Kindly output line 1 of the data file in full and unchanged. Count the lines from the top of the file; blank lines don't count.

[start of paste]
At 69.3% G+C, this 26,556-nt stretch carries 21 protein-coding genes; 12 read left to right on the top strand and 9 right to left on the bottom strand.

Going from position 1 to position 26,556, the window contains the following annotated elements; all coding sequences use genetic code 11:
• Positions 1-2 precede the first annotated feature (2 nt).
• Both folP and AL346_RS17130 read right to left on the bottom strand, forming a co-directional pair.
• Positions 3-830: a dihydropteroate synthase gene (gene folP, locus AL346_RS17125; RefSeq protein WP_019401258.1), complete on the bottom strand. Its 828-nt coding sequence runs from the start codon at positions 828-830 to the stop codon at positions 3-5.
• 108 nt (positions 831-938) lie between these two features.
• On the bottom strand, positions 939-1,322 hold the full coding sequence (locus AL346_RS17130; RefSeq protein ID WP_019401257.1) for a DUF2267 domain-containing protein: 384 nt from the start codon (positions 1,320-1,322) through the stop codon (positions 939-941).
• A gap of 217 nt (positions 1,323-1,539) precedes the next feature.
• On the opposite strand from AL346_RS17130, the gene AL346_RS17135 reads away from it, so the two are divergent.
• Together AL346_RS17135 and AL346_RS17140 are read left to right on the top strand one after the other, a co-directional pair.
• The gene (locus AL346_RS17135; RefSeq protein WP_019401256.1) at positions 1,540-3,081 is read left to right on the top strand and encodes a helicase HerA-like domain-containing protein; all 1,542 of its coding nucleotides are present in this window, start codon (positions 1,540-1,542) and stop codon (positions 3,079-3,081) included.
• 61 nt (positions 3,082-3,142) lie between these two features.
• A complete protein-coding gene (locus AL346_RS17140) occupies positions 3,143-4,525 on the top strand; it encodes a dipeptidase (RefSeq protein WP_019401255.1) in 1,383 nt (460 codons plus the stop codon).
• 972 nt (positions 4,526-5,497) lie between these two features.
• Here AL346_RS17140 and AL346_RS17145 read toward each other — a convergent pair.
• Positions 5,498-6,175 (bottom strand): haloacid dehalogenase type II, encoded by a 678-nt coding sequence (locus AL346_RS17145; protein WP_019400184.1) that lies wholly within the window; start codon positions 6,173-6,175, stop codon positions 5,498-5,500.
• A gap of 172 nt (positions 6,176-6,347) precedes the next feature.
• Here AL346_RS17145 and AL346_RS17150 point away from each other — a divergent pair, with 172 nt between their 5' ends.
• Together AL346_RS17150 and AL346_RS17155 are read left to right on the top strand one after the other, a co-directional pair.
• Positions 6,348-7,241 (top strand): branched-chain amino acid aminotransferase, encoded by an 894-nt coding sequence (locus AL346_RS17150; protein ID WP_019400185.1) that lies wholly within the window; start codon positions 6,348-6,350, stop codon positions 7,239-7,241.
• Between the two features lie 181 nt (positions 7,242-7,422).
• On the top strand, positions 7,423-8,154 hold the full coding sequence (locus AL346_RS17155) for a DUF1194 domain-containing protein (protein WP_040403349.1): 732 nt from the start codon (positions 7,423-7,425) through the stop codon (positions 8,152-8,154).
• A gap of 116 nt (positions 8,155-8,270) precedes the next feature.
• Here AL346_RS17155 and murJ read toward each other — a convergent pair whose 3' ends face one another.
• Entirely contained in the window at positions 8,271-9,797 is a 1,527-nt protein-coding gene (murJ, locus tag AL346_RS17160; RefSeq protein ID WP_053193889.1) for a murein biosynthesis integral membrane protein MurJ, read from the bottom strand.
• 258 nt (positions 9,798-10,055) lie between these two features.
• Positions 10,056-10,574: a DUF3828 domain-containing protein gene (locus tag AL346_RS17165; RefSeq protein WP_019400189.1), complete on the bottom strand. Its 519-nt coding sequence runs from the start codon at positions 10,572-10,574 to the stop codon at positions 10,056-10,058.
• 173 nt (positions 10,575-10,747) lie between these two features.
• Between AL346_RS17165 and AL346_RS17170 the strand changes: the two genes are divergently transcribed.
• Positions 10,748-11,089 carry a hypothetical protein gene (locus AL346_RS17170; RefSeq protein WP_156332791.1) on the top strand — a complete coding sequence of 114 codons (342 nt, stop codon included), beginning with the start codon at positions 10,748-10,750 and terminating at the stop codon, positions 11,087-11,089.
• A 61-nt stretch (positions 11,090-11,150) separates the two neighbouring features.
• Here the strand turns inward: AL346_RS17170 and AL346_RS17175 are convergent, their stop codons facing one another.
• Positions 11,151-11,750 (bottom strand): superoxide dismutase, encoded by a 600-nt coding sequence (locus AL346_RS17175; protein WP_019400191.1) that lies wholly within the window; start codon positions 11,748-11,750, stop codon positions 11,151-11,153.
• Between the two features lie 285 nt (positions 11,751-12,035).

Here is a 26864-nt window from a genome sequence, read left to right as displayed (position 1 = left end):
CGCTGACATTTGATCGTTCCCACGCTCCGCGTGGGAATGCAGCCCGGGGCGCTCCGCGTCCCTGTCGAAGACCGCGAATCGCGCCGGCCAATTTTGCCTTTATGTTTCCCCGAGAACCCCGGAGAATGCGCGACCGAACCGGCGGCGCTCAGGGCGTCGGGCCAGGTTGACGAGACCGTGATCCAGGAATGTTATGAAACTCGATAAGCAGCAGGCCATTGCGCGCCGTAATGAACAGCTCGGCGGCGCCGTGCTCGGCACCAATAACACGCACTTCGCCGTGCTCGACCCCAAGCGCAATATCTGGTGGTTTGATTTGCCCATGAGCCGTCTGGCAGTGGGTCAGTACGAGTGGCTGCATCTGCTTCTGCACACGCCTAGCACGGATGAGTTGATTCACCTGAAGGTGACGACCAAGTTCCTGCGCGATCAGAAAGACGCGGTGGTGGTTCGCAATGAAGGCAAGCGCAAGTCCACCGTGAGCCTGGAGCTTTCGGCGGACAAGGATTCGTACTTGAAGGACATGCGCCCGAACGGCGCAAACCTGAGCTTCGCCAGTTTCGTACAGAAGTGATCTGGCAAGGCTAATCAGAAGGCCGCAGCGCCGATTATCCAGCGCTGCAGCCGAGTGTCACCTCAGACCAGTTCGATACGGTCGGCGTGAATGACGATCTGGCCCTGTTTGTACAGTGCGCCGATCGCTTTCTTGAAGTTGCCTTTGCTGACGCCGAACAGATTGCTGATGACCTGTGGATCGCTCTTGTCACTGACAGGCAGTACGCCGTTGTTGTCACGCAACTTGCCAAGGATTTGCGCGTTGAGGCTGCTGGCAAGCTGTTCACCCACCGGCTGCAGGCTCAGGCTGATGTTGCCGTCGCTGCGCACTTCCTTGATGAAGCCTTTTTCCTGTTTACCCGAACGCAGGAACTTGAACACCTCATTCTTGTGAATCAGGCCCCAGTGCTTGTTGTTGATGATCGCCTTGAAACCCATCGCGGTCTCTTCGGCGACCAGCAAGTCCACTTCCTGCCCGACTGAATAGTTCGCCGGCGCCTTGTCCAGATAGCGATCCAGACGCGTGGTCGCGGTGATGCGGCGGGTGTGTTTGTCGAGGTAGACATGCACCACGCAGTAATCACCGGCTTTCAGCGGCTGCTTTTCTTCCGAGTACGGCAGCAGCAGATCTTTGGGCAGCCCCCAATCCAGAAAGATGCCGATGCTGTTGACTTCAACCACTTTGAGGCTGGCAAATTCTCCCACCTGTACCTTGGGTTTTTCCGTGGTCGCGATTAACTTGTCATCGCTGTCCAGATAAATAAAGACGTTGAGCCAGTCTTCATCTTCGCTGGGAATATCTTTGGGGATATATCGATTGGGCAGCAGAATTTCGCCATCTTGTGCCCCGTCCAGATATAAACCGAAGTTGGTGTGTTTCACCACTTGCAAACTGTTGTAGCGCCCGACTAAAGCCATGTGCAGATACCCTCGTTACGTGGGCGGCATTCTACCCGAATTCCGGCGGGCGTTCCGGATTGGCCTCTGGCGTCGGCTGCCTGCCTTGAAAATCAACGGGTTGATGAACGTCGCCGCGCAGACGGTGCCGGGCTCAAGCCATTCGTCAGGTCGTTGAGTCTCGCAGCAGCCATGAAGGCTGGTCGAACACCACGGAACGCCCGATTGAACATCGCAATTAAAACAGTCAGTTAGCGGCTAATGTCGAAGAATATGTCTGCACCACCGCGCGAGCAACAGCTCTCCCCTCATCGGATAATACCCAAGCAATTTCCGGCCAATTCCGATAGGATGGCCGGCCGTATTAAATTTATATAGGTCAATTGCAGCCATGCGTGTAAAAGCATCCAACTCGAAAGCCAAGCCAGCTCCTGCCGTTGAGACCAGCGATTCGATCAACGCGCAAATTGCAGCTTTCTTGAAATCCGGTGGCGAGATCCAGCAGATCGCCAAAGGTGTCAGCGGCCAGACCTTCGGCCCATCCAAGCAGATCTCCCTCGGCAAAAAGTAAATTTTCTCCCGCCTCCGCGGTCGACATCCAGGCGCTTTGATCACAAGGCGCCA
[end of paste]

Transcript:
At 69.3% G+C, this 26,556-nt stretch carries 21 protein-coding genes; 12 read left to right on the top strand and 9 right to left on the bottom strand.